ABOVE PHOTO: Somalis who fled drought-stricken areas sit at a makeshift camp on the outskirts of the capital Mogadishu, Somalia on Feb. 4, 2022. The aid agency Oxfam International warned Tuesday, March 22, 2022 that widespread hunger across East Africa could become “a catastrophe” without an injection of funds to the region’s most vulnerable communities. (AP Photo/Farah Abdi Warsameh, File)
By Rodney Muhumuza
KAMPALA, Uganda — Widespread hunger across East Africa could become “a catastrophe” without an injection of funds to the region’s most vulnerable communities, the international aid group Oxfam warned last Tuesday.
An estimated 13 million people are facing severe hunger in the Horn of Africa as a result of persistent drought conditions, according to the United Nations.
Only 3% of the needed $6 billion has been raised for food assistance amid “competing priorities,” as the world’s attention has focused on the humanitarian crisis in the war in Ukraine, Oxfam International Executive Director Gabriela Bucher said in Kenya’s capital, Nairobi.
“The brutal truth is that at the moment East Africa is not on the global agenda,” said Bucher. The world risks “ignoring one of the greatest crises,” 2022 cannot be the year in which hundreds of thousands die from an unavoidable hunger crisis in East Africa because we couldn’t get this into the agenda.”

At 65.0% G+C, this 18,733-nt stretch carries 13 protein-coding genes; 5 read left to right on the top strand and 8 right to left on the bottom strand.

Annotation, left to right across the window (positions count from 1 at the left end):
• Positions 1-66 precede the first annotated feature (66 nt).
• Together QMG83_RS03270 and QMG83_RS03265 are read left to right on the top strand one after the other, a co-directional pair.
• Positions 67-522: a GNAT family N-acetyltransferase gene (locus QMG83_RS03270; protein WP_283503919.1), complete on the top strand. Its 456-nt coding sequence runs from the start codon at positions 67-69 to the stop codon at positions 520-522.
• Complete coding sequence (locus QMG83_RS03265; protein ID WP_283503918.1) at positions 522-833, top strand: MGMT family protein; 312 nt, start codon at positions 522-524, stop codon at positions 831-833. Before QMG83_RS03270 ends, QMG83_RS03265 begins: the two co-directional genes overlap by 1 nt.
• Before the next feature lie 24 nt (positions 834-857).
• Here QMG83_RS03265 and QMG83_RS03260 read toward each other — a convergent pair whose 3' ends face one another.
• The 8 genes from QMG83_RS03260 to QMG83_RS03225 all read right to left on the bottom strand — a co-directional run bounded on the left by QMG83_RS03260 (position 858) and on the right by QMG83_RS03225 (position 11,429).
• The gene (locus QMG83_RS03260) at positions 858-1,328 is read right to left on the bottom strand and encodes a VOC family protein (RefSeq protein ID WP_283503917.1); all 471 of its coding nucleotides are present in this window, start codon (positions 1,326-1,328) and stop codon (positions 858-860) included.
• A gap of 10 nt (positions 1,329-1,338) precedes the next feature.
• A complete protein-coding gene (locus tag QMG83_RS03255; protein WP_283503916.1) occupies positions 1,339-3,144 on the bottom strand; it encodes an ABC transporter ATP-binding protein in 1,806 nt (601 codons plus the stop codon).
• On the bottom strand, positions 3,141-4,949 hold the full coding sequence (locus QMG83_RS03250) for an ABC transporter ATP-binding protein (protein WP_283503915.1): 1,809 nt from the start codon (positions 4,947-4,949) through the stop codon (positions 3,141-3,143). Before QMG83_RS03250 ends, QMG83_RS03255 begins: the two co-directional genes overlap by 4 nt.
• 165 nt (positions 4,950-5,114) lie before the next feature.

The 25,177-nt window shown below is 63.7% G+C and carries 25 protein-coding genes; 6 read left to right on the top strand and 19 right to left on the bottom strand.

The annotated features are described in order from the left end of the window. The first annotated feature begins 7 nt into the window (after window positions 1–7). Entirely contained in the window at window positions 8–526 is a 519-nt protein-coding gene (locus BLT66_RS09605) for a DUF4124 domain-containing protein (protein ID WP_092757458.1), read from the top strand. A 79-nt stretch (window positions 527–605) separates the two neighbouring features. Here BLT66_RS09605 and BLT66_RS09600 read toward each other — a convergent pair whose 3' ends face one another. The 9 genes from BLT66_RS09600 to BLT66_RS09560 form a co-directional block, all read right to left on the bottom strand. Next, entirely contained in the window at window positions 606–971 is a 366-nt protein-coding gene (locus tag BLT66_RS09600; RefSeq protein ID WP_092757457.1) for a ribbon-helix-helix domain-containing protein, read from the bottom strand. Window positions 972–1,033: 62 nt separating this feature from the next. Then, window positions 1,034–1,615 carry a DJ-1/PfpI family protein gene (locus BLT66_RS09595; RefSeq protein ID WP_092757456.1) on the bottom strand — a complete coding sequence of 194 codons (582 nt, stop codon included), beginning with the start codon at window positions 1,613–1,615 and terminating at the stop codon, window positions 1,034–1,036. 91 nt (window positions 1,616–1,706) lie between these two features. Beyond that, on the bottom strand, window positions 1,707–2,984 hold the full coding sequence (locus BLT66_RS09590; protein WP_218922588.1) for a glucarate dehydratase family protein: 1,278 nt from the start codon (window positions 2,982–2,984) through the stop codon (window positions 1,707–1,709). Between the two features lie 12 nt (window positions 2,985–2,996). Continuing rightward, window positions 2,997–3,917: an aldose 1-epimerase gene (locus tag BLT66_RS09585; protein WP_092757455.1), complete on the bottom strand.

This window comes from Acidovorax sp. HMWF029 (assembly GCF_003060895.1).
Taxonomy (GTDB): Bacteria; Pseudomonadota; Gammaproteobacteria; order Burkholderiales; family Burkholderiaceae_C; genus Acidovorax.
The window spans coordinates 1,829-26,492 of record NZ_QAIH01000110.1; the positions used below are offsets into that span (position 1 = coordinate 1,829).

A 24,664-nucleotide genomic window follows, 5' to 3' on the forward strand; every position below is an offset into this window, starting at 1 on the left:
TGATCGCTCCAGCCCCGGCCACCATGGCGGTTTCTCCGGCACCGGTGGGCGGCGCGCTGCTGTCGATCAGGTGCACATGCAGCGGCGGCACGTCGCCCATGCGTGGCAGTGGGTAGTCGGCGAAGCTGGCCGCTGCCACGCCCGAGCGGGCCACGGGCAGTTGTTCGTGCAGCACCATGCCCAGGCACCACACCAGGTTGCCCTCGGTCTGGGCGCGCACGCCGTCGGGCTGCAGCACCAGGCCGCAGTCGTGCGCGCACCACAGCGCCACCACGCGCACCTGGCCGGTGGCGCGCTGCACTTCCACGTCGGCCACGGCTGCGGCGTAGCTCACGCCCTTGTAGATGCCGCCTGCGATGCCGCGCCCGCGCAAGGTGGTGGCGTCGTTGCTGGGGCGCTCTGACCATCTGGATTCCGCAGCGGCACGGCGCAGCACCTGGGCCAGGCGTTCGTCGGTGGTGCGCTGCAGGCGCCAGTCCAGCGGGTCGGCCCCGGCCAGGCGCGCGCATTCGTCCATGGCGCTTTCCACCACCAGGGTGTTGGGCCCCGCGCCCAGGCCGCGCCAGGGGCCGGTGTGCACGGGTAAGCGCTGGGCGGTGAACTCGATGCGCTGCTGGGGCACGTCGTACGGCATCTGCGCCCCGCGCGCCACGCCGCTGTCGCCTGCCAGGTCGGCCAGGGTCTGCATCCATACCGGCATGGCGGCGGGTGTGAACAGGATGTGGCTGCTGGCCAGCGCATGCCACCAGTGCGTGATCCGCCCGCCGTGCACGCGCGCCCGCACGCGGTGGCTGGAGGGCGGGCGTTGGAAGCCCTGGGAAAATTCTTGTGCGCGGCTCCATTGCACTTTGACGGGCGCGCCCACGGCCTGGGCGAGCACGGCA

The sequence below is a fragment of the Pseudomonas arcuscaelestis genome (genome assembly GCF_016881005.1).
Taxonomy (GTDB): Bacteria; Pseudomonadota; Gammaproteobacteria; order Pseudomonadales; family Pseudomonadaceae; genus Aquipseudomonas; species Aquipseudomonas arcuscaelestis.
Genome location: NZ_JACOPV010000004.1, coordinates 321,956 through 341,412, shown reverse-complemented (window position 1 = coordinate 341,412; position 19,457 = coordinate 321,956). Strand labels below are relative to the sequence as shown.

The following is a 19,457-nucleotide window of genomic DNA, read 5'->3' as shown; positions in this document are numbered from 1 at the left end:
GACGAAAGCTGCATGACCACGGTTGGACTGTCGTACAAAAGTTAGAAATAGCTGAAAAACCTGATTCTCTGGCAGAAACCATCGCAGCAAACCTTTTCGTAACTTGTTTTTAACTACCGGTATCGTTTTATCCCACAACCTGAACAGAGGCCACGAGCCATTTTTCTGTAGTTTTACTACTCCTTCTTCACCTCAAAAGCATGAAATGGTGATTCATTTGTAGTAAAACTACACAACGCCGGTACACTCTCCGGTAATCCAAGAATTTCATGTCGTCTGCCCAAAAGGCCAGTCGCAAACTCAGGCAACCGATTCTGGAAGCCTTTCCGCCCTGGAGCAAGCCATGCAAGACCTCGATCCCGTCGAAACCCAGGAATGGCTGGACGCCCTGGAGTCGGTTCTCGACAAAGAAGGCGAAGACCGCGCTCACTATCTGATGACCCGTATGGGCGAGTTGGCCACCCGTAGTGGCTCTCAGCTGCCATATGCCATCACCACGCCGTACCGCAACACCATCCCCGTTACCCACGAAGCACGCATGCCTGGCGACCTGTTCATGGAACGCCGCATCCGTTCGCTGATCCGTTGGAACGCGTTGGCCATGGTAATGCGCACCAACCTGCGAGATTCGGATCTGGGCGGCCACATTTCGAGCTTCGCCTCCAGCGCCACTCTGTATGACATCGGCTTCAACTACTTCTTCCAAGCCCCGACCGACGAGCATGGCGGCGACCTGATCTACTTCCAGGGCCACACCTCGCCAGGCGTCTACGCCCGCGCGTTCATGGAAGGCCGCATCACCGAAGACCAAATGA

Somalia, Ethiopia, and Kenya face the driest conditions recorded since 1981, the U.N. World Food Program reported in February. More forecasts of below-average rainfall threaten to worsen conditions in the coming months, the agency warned.
Malnutrition rates are high in the region and drought conditions are affecting pastoral and farming communities.
While it “feels like a world on fire,” donors “don’t have to choose. The human rights and humanitarian needs of all people must be met,” Bucher said. “Our world is more than capable of doing so.”
Somalia is particularly vulnerable because it faces sporadic violence and there is concern the situation could deteriorate. Hundreds of thousands of Somalis have already fled their homes in search of help.
About 250,000 people in Somalia died from hunger in 2011, when the U.N. declared a famine in some parts of the country. Half of them were children.
Bucher called for “a life-saving” cash injection to support local responders to cope with the impact of drought conditions.
“A life in Somalia is equal to the life of anyone else in the world,” she said.